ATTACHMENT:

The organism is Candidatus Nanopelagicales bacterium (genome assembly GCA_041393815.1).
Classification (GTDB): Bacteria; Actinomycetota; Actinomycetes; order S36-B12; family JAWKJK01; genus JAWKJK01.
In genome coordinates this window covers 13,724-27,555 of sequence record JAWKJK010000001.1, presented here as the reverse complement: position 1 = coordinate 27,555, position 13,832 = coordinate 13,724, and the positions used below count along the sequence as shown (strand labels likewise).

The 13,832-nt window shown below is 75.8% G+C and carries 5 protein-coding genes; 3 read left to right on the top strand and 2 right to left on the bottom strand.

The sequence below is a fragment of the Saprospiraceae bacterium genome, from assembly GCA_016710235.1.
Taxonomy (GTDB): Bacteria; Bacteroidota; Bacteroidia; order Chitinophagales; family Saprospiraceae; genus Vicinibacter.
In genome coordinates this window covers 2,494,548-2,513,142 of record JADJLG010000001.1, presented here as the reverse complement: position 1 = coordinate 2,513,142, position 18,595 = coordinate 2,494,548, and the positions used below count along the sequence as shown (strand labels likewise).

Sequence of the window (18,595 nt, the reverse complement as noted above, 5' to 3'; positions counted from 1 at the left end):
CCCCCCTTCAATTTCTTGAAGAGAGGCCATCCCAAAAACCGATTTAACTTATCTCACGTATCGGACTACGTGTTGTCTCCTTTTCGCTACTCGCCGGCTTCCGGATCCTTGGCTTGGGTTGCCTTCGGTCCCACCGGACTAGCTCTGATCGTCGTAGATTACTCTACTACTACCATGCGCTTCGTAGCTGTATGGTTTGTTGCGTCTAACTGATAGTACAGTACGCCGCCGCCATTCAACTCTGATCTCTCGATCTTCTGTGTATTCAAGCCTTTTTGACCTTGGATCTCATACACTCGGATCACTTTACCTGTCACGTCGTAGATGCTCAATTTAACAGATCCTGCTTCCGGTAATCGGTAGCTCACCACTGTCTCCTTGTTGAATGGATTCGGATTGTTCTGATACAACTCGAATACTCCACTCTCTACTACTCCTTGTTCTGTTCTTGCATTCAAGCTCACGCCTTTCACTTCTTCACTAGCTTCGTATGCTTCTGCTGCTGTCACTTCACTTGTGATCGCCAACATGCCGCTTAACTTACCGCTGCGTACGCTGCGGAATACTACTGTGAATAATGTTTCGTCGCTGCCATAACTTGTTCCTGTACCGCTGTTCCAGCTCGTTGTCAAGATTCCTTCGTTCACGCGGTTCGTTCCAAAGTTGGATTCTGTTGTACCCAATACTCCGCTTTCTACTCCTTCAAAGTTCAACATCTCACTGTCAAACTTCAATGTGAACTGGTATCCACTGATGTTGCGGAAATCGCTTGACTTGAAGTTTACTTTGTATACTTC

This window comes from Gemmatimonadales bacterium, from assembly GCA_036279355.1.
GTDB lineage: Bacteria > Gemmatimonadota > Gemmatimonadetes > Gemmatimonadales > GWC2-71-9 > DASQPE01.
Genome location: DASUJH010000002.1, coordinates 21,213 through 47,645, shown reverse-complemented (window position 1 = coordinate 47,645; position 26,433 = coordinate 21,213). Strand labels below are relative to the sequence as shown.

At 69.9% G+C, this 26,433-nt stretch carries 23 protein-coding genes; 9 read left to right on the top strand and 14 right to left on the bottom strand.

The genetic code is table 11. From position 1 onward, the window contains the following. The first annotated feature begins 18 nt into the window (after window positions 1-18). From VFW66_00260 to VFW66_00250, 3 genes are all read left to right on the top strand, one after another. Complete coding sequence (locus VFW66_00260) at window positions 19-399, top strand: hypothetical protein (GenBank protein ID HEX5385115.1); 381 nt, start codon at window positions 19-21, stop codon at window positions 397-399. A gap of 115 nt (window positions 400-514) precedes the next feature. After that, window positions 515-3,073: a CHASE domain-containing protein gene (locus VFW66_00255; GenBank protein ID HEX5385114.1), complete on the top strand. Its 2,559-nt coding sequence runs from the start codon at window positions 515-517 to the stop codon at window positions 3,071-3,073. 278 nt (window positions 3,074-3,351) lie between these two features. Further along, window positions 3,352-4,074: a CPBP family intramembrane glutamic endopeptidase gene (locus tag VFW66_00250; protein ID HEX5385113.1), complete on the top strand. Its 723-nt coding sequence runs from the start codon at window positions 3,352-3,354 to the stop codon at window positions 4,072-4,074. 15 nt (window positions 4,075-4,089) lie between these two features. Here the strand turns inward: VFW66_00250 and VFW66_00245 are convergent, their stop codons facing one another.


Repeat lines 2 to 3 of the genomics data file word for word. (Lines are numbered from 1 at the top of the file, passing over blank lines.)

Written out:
Classification (GTDB): Bacteria; Actinomycetota; Actinomycetes; order S36-B12; family JAWKJK01; genus JAWKJK01.
In genome coordinates this window covers 13,724-27,555 of sequence record JAWKJK010000001.1, presented here as the reverse complement: position 1 = coordinate 27,555, position 13,832 = coordinate 13,724, and the positions used below count along the sequence as shown (strand labels likewise).